La Biñuñela

Change of dairy cattle breed

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La Biñuñela

Case Study Contents

About Farm

Farm Name

Livestock Farm La Biñuñela
Moraga Moraga Brothers CB

Year of foundation

1979

Location

Andújar, Jaén

Farm area/size of the organisation:

22 ha (15 pastures and 6 facilities and stables).

Number of workers:

3 permanent workers and part-time family

Farm main activity:

Livestock

Climate and soil characteristics

Located in Andújar, Andalusia, in one of the warmest regions of Spain, with mild winters, low rainfall and extremely hot summers (up to 40°C), where the reduced thermal variability makes it difficult to rest and generates great stress for the animals.

Measure Information

Description of the measure

A dairy farm in which the productive breed was changed from the milk-producing Holstein to the Alpine Bruna breed, as a dual use for milk and meat.

The aim of this measure was to better adapt to the climate of the region. In addition, a market-oriented genetic selection was carried out to produce milk with A2A2 beta casein closer to human milk and BB kappa casein more suitable for cheese production.

Objective of the measure

Heat not only affects the quantity and quality of milk, but it also affects the health status, the frequency and intensity of oestrus, fertility. Therefore, costs increase and income is reduced.

The aim of this measure was to minimise the impact of heat stress on the animals and its economic effects for the farm, as well as to look for market opportunities.

Justification of the choice

High temperatures lead to higher water consumption by the cow, which reduced the daily nutrient intake, resulting in lower daily production (-20%) and lower quality associated with lower nutrient content (-10% in price).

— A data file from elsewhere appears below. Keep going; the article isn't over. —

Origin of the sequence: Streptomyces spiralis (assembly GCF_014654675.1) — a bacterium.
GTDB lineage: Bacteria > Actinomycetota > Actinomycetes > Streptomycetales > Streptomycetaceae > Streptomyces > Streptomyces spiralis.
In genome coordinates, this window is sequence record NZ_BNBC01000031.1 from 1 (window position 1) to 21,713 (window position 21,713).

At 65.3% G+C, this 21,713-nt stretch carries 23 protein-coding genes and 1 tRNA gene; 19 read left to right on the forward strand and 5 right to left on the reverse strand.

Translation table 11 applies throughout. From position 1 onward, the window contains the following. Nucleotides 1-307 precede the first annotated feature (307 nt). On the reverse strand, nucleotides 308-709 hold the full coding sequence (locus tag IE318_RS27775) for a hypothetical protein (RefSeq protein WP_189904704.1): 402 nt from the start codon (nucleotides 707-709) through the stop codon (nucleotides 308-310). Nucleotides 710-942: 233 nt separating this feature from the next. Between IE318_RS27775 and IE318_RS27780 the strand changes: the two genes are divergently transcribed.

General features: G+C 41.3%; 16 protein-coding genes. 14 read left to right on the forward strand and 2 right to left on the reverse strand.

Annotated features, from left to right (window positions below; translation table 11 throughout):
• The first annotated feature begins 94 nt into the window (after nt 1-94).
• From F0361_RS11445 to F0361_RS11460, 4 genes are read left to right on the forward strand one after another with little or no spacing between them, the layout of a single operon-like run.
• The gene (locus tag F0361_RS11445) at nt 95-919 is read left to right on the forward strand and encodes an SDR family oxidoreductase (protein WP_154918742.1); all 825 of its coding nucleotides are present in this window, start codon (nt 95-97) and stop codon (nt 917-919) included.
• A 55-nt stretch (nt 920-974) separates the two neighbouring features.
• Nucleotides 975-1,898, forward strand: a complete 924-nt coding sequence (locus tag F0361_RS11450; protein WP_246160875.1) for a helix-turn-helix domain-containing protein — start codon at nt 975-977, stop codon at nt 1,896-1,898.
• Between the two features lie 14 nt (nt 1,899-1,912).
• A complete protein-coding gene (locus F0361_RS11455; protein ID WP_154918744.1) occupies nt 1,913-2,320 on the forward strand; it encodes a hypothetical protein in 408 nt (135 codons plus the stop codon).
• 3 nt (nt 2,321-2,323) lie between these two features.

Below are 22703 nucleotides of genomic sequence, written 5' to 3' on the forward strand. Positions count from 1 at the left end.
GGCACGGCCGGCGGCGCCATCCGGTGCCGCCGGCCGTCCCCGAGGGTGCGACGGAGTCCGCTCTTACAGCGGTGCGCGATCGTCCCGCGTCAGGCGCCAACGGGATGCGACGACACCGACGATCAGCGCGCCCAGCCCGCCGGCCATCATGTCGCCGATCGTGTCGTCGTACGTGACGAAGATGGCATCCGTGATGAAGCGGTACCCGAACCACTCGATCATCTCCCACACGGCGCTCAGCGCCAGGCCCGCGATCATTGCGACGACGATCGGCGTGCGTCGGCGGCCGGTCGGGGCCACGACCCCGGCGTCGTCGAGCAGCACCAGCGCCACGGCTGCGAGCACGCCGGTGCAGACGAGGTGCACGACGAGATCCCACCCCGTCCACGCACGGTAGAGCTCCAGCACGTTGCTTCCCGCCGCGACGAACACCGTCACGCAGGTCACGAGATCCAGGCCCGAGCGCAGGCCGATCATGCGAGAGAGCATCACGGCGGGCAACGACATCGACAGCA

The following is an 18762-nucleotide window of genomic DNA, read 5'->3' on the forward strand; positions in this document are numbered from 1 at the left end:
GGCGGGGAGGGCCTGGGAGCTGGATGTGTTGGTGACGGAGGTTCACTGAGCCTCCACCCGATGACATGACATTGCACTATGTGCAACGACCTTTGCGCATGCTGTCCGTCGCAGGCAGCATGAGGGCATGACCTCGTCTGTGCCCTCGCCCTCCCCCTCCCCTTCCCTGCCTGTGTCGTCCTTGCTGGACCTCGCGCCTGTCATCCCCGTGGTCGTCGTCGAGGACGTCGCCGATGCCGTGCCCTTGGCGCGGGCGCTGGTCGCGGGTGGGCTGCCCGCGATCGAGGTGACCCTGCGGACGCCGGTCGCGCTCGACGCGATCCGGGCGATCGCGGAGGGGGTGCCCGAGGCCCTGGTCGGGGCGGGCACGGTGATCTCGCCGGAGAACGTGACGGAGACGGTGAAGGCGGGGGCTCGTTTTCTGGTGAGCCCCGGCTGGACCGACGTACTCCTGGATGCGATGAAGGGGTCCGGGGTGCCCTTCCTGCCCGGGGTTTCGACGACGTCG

These effects on production, for 4-5 months of the year, impacted on the sustainability of the farm.

Description of the situation before the measure implementation

Previously they had the Friesian or Holstein breed, a great producer of milk, but due to their poor adaptation to warm climate, milk production and quality dropped. This made it necessary to adapt the facilities to improve their comfort and welfare, trying to mitigate the effect of the heat, although the costs derived from these investments and their maintenance increased.

Stakeholders

Stakeholders involved

  • High genetics centre in Italy and Germany.
  • German bovine cooperative.
  • Veterinarians and geneticists.

Description of stakeholders’ role

These centres provided highly selected cattle with the advice of Italian geneticists and veterinarians.

Through this genetic study they reduced years of on-farm selection to achieve high standards in milk quality, morphology, life expectancy, productive capacity, etc.

Implementation phase

Description of the survey done for the implementation